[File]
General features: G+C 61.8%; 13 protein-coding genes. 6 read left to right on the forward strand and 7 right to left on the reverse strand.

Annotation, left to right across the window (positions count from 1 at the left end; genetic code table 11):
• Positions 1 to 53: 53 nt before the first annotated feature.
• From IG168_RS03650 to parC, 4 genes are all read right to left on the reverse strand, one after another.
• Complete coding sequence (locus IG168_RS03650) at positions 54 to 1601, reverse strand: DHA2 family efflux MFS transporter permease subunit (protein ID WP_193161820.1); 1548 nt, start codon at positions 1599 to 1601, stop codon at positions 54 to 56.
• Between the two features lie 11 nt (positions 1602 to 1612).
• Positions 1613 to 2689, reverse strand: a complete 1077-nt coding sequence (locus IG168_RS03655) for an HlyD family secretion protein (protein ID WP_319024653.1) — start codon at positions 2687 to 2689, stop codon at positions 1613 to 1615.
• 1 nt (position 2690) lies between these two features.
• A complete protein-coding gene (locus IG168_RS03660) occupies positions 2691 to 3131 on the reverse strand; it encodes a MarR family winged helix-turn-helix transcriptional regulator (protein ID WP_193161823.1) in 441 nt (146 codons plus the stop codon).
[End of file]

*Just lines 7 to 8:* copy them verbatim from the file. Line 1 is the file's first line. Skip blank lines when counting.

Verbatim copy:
• Positions 1613 to 2689, reverse strand: a complete 1077-nt coding sequence (locus IG168_RS03655) for an HlyD family secretion protein (protein ID WP_319024653.1) — start codon at positions 2687 to 2689, stop codon at positions 1613 to 1615.
• 1 nt (position 2690) lies between these two features.